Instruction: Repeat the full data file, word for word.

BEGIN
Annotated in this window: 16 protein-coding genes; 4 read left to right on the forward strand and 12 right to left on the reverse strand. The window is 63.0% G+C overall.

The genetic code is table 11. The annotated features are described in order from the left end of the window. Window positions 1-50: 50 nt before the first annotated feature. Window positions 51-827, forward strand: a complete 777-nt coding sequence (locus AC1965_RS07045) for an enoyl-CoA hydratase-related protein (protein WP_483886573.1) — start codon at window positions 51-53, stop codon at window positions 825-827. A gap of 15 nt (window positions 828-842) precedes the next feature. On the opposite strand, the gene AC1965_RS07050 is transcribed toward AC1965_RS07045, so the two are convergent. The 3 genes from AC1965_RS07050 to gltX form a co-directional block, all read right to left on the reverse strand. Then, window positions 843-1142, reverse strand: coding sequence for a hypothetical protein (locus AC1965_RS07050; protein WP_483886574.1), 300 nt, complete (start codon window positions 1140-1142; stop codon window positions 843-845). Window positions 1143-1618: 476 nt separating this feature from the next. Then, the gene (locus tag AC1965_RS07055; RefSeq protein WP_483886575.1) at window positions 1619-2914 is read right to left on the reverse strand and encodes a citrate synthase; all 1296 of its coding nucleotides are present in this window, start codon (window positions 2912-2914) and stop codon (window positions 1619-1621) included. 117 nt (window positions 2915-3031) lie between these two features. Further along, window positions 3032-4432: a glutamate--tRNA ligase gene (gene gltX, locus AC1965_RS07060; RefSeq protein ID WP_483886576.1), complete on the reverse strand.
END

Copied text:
Annotated in this window: 16 protein-coding genes; 4 read left to right on the forward strand and 12 right to left on the reverse strand. The window is 63.0% G+C overall.

The genetic code is table 11. The annotated features are described in order from the left end of the window. Window positions 1-50: 50 nt before the first annotated feature. Window positions 51-827, forward strand: a complete 777-nt coding sequence (locus AC1965_RS07045) for an enoyl-CoA hydratase-related protein (protein WP_483886573.1) — start codon at window positions 51-53, stop codon at window positions 825-827. A gap of 15 nt (window positions 828-842) precedes the next feature. On the opposite strand, the gene AC1965_RS07050 is transcribed toward AC1965_RS07045, so the two are convergent. The 3 genes from AC1965_RS07050 to gltX form a co-directional block, all read right to left on the reverse strand. Then, window positions 843-1142, reverse strand: coding sequence for a hypothetical protein (locus AC1965_RS07050; protein WP_483886574.1), 300 nt, complete (start codon window positions 1140-1142; stop codon window positions 843-845). Window positions 1143-1618: 476 nt separating this feature from the next. Then, the gene (locus tag AC1965_RS07055; RefSeq protein WP_483886575.1) at window positions 1619-2914 is read right to left on the reverse strand and encodes a citrate synthase; all 1296 of its coding nucleotides are present in this window, start codon (window positions 2912-2914) and stop codon (window positions 1619-1621) included. 117 nt (window positions 2915-3031) lie between these two features. Further along, window positions 3032-4432: a glutamate--tRNA ligase gene (gene gltX, locus AC1965_RS07060; RefSeq protein ID WP_483886576.1), complete on the reverse strand.